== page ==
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This native annual plant is a twining vine about 3-7' long. The stems are slightly pubescent, or have scattered white hairs. The larger alternate leaves are usually cordate, although leaves with 3 acute lobes are sometimes observed; smaller leaves are usually ovate. These leaves are 2-4" long and about half as much across. Their margins are smooth, while the upper leaf surface has scattered white hairs. The petioles are long, slender, and more or less pubescent. From the base of these petioles, develops 1-3 white funnelform flowers from a short stalk. These flowers are up to 1" long and ¾" across. They are shallowly lobed. At the throat of each flower, is a single white stigma with a knobby head, which is closely surrounded by several white stamens with purple or white anthers. Rarely, a flower will have two knobby stigmata. There are 5 light green sepals that are lanceolate, pubsecent or hairy, and about 1/3" long. The blooming period occurs from mid-summer through the fall, and lasts about 2-3 months. Flowers bloom primarily during the morning; there is no noticeable floral scent. They are replaced by 2-valved seed capsules that are spherical and often hairy; these capsules are surrounded by 5 acute bracts. The large seeds are dark brown or black, with an irregular oblong shape and shiny surface. They rely primarily on the vining habit of the plant for their dispersal. The root system consists of a taproot. Cultivation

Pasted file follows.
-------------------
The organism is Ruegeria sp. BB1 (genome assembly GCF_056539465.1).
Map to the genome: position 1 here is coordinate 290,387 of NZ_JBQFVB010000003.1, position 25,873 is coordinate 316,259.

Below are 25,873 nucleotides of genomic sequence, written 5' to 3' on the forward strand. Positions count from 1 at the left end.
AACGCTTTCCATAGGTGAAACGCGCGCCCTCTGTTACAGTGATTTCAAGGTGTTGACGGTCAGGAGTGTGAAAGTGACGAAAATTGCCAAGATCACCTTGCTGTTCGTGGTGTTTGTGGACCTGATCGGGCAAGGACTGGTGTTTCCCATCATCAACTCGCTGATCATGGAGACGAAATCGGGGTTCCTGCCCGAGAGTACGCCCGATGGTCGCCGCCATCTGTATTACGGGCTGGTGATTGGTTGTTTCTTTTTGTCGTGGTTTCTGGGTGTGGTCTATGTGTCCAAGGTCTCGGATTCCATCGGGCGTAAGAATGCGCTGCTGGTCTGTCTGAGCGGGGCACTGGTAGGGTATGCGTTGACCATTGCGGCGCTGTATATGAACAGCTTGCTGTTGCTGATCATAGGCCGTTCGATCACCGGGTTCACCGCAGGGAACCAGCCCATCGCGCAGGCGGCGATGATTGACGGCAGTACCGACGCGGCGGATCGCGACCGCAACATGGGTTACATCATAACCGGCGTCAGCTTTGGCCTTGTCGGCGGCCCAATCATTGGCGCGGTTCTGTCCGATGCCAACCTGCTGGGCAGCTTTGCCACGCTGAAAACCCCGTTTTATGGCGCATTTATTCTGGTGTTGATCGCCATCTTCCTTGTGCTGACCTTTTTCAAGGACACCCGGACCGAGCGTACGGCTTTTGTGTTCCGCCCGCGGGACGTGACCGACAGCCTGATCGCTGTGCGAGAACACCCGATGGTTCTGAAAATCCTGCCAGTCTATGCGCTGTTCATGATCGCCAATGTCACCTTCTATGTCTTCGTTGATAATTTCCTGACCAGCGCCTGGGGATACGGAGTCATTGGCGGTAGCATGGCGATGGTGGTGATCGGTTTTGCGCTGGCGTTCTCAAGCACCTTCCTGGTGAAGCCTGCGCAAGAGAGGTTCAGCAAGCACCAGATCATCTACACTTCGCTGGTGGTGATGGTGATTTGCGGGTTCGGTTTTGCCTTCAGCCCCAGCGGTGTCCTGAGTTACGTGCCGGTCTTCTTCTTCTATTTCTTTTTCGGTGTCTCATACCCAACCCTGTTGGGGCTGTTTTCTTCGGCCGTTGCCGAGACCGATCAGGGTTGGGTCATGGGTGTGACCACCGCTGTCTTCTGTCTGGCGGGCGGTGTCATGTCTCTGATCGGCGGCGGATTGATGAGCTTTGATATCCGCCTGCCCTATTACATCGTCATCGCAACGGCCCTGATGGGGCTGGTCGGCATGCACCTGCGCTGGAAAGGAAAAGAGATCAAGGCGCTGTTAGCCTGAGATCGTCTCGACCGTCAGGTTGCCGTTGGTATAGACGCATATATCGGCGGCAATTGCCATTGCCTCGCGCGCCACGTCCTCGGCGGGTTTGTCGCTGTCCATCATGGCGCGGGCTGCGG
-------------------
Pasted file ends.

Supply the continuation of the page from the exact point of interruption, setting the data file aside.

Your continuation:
Creative Commons Attribution Non Commercial 3.0 (CC BY-NC 3.0)

© John Hilty

Source: Illinois Wildflowers


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